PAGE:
What is considered beautiful is based on standard aesthetic principles about balance and symmetry between teeth, eyes and the rest of the face. In order to design the ideal smile, we follow some important principles to ensure we give you the best aesthetic smile.

There are 10 aesthetic and scientific principles of smile design in cosmetic dentistry.

1. Smile Line

The first aspect of a patient’s smile that we look at is the smile line. It is essentially the smile pattern. While there are as many different smiles as there are people, they can generally be categorized as one of three basic smile patterns: the Commissure smile, the Cuspid smile, or the Complex smile.

The Smile line which connects the edges of your teeth should ideally follow the curve of your lower lip and is generally radially parallel to the horizon. The teeth bite-line shall follow the curve of the under-lip. The upper teeth have a shape of a “gull.” A curved smile line makes you smile younger but to flat smile line, the teeth will have more a worn-out look and makes you older.

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2. Relative Dental Proportion

Three measurements must be symmetrical with regard to the top 6 teeth, known as the “social six”. Combined width of 2 front teeth should be same length from midpoint to either 3rd tooth cuspid. Front 2 teeth should have combined width to height ratio, Golden in proportions, being 1 in height and 1.6 in width. The golden section is the geometrical proportions that exist everywhere around us. A beautiful smile has the proportions close to the golden section between teeth: 0.6 – 1.0 – 1.6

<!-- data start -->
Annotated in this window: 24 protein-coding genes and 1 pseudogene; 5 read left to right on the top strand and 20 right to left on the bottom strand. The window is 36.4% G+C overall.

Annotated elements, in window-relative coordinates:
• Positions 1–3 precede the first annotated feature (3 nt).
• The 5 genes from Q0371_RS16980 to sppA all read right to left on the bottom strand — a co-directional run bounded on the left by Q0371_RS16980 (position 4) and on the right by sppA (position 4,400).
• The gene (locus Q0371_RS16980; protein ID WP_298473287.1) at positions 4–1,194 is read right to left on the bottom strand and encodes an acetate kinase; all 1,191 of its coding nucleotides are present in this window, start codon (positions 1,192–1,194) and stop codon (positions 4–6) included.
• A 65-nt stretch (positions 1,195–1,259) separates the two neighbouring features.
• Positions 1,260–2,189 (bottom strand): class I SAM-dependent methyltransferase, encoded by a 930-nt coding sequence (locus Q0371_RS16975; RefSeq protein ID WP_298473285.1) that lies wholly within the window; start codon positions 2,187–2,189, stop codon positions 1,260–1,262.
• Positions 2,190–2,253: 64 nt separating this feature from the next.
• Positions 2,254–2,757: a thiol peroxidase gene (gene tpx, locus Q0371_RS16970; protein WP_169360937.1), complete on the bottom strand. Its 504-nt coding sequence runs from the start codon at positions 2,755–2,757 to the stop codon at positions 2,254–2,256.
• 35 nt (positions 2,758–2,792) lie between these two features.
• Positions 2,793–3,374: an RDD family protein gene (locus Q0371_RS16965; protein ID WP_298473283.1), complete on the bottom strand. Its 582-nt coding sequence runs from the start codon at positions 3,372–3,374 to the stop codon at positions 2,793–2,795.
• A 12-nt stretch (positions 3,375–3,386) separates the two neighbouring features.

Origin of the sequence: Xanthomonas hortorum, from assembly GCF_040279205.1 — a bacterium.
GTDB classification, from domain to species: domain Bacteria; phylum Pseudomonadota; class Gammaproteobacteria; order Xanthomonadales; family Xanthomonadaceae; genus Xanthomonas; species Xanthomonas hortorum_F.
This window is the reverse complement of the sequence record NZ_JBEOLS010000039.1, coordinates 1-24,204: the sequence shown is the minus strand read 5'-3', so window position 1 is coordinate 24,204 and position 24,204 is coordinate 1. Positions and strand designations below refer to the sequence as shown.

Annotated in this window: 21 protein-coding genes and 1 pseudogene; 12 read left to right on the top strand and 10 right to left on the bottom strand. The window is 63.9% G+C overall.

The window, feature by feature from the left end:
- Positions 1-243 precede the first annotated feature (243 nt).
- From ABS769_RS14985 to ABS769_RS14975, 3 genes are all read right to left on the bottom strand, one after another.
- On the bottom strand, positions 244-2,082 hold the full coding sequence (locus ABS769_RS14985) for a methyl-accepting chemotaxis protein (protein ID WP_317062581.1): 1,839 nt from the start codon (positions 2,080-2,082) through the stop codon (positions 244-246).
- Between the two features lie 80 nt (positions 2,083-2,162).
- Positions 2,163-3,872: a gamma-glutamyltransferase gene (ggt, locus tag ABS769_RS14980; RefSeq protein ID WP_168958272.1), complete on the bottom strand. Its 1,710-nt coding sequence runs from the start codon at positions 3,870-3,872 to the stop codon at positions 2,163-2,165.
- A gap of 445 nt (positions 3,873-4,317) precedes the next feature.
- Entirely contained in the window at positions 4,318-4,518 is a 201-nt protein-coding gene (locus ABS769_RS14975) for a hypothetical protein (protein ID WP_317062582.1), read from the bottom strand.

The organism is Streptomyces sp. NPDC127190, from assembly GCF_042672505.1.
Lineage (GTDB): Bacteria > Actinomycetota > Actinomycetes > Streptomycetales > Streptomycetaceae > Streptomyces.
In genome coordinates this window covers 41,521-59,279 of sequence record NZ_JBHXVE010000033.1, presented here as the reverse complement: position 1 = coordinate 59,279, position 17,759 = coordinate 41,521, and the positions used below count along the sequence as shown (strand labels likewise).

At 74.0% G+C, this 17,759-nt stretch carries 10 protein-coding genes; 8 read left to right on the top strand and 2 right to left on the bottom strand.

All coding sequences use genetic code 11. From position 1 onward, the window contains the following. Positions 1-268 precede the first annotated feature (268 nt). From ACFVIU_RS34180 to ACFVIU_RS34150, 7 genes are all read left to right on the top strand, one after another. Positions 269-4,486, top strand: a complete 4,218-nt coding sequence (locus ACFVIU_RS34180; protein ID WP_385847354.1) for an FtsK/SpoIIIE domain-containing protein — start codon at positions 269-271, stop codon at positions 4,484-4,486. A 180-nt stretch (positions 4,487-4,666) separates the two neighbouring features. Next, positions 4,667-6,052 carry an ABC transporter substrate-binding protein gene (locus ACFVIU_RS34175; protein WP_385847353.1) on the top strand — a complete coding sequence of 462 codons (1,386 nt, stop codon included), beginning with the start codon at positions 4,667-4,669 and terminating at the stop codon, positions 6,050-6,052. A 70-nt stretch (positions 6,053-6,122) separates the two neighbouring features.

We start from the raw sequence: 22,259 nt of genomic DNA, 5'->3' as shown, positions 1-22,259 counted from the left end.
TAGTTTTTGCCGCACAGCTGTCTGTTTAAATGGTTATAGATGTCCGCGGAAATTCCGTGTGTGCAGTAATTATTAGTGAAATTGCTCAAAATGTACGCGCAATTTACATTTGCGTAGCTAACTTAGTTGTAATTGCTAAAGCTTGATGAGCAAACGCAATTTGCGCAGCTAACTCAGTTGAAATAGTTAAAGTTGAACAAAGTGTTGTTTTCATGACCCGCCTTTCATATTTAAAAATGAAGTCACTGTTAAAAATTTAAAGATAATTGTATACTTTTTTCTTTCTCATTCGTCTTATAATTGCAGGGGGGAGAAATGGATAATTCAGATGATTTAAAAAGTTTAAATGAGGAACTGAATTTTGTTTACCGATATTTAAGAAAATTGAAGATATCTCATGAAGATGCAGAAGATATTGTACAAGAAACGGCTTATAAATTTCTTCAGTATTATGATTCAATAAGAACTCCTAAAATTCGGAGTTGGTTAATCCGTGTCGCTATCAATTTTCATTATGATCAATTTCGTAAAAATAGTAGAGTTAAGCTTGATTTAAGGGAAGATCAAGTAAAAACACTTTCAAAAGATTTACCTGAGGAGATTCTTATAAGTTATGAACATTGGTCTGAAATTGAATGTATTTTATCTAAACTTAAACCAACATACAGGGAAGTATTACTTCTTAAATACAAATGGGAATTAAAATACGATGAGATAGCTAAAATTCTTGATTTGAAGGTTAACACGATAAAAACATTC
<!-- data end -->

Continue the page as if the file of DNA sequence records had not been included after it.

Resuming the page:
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3. Dominance of the Central Incisors

Under this principle we look at the width to height proportions of the maxillary central incisors. Ideally, the width should be 75% to 80% of the height of the individual teeth. We also judge how symmetrical they are, and whether the mid-line runs perpendicular. Finally, we look at whether the incisal edges run parallel to the inter- pupillary and the incisal display.

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4. Smile Width – Silhouettes

In looking at a patient’s silhouettes we look to see that the teeth have a consistent curve as they progress into the back of the mouth. Specifically, we look at three measurements:

  • Anterior – distal of central to distal of lateral
  • Posterior – cuspid to premolars and molars
  • Decreasing gradation

In the case of a narrow smile your front teeth will appear to stand alone as the side teeth are in the shadows.

5. Progression of Incisal Embrasures

After analyzing a patient’s silhouettes, we look at the progression of their incisal embrasures. As one of the elements that can make or break a smile, this progression should ideally be a gradual one. Emrasures are the natural little triangular spaces that you see between the tips of your teeth. We create artistic natural embrasures to give you your dream smile.